The Supreme Court's review of private corporations' challenge to the Affordable Care Act's contraception mandate has almost no precedent.
The last time the Court issued a proclamation about contraception was in 1977, when it ruled unconstitutional a New York law prohibiting the sale of birth control to minors.
In the 30-plus years following that decision, cases before the Court have focused primarily on states' abortion restrictions. City of Akron v. Akron Center for Reproductive Health (1983) brought forth an Ohio law instituting a myriad of obstacles for women seeking abortions, including that the woman must receive information about her pregnancy, wait 24 hours after signing the consent form, and have the procedure performed in a hospital, all of which the Court ruled unconstitutional.
Webster v. Reproductive Health Services (1989) was ruled in favor of a Missouri law, which limited the use of state funds for abortions and required women to terminate pregnancies in private facilities except when the pregnancy is life-threatening. Most recently, in 2007, the Court upheld the Bush administration's Partial-Birth Abortion Ban Act of 2003, prohibiting a late-term abortion procedure.
Despite a focus on abortion rights, the Court laid the groundwork for Roe v. Wade—the 1973 landmark case extending the constitutional right to privacy to a woman's decision whether or not to terminate her pregnancy—through a series of decisions on contraception. Griswold v. Connecticut (1965) gave married couples the constitutional right to privacy when making decisions about childbearing and contraceptive use, and Einstadt v. Baird (1972) extended that same right to single individuals.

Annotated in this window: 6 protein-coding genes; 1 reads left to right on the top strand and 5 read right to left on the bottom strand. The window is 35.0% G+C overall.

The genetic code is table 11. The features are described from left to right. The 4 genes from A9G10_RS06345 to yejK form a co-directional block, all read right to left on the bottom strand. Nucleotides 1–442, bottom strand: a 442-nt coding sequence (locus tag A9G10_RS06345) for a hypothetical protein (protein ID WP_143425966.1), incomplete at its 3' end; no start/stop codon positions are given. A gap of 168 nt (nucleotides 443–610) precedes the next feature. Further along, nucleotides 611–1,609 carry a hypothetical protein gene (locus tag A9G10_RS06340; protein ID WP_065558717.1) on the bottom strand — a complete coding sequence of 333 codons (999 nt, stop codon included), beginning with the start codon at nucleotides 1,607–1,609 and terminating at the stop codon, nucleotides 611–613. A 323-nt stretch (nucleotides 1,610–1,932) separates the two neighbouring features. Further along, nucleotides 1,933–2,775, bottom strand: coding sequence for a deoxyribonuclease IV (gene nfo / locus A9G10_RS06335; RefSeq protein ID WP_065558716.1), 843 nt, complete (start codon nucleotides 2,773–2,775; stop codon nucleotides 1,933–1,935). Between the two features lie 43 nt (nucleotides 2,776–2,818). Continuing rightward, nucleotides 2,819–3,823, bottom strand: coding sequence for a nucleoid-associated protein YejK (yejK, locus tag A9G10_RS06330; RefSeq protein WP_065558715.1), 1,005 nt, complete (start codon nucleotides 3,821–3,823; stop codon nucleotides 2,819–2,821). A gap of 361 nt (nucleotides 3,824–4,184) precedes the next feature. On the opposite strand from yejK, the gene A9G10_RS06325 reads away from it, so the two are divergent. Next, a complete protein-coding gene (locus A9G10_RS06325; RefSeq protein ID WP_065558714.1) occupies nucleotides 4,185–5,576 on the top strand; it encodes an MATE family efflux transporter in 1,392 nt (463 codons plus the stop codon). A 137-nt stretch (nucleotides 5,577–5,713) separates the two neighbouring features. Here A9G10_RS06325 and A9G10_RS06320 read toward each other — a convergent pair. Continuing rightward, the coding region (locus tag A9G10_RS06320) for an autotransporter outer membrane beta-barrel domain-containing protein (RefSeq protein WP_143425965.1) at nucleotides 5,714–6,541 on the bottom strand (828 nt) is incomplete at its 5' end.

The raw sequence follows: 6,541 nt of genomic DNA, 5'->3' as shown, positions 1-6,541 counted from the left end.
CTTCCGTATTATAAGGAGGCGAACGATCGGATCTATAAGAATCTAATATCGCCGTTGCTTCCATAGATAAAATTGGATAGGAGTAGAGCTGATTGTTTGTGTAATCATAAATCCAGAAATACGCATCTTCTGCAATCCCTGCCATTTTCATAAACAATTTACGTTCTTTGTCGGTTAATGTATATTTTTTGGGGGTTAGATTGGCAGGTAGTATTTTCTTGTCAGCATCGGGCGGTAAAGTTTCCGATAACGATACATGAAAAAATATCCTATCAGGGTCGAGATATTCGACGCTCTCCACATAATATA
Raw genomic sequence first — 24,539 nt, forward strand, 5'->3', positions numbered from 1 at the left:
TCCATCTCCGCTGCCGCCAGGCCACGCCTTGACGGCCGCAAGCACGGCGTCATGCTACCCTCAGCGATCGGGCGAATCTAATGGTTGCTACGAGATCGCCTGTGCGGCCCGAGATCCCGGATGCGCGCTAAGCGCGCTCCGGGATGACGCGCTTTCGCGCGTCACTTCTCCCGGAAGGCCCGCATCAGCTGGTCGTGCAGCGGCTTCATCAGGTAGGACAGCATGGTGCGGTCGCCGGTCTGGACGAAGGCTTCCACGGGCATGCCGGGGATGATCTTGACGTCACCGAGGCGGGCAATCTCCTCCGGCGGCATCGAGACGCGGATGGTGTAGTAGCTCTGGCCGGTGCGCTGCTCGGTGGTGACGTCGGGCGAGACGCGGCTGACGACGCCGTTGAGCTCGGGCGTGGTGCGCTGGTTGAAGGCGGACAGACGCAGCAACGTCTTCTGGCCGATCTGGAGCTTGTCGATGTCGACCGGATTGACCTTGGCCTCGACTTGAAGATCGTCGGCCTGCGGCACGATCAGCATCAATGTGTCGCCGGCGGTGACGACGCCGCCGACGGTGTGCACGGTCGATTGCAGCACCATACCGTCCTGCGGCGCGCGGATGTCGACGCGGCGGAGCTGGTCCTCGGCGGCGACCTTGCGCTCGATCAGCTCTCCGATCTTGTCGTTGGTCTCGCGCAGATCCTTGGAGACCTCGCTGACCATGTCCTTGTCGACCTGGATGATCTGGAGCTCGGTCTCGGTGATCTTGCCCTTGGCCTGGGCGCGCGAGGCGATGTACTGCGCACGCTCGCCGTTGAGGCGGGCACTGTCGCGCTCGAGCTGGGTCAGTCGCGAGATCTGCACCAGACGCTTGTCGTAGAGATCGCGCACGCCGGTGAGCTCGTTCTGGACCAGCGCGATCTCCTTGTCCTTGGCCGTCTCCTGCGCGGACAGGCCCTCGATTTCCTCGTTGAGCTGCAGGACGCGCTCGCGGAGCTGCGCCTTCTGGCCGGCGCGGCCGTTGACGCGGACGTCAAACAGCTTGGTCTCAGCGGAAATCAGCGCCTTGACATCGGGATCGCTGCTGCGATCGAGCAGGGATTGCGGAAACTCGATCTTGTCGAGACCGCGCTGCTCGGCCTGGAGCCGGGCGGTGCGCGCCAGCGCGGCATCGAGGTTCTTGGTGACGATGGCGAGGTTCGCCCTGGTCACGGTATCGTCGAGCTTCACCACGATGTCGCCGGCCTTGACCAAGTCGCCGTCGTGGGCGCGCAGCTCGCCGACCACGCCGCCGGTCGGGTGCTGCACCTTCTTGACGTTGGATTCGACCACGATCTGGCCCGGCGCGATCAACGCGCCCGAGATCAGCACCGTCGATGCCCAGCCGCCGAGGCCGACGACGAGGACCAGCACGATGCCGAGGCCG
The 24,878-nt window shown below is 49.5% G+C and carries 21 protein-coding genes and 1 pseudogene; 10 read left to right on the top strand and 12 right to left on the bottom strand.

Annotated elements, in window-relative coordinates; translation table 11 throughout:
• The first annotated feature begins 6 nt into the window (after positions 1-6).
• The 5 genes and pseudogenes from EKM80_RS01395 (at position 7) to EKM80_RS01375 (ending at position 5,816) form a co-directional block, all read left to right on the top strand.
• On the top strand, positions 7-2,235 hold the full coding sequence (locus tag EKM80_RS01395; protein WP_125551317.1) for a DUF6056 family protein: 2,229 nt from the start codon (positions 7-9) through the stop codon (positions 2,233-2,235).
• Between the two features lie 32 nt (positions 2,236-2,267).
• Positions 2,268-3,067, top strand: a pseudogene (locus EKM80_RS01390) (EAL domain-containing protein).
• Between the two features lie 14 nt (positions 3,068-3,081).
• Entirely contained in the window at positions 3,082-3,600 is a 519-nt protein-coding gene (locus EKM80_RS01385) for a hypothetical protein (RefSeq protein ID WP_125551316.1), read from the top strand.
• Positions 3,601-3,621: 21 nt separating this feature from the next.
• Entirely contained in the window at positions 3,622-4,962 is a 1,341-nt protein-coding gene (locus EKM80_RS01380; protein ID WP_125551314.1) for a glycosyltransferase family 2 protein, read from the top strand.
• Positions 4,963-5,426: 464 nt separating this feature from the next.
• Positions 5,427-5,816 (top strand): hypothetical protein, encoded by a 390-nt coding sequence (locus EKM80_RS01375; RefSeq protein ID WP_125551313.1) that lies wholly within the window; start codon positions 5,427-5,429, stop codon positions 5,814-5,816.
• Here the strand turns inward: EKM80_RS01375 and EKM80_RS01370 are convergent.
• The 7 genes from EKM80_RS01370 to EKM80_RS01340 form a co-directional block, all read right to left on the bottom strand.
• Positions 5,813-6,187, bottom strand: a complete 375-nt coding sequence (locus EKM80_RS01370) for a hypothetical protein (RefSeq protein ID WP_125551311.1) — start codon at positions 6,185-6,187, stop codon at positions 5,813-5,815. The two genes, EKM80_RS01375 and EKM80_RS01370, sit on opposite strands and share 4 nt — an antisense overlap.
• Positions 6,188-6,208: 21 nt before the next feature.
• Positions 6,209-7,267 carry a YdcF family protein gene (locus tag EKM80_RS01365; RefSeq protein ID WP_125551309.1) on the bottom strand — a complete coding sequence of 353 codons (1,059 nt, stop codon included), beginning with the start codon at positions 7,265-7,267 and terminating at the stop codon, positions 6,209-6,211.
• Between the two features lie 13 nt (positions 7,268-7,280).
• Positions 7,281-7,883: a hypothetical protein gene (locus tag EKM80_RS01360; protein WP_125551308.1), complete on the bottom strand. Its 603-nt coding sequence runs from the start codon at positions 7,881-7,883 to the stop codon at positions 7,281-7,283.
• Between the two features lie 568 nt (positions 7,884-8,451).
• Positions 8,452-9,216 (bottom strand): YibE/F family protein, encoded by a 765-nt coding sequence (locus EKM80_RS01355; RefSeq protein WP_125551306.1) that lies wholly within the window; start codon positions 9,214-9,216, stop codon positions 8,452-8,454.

This time is different. Sebelius v. Hobby Lobby Stores Inc. and Conestoga Wood Specialties Corp. v. Sebelius raise the issue of whether a private entity has the right to restrict individuals' access to contraception, an entirely different question from whether the state can legislate such barriers. Brigitte Amiri, a senior staff attorney with the American Civil Liberties Union's Reproductive Freedom Project, said the case is important because of the millions of women who stand to benefit—and already have—from expanded access to contraception.
But it's unlikely that the Court would extend its ruling in these cases beyond the companies that have filed suits, she said, given that the lower courts have also issued limited decisions.
The question then becomes whether companies have religious liberty, and whether that can be imposed on employees.
"The Supreme Court really hasn't decided whether a corporation can have religious liberty to get out from under a federal regulation," Amiri said. "Not in terms of a for-profit corporation. It's really a novel question."
The ACLU will file friend-of-the-court briefs in both of the contraceptive cases, which are expected to appear before the Supreme Court in March.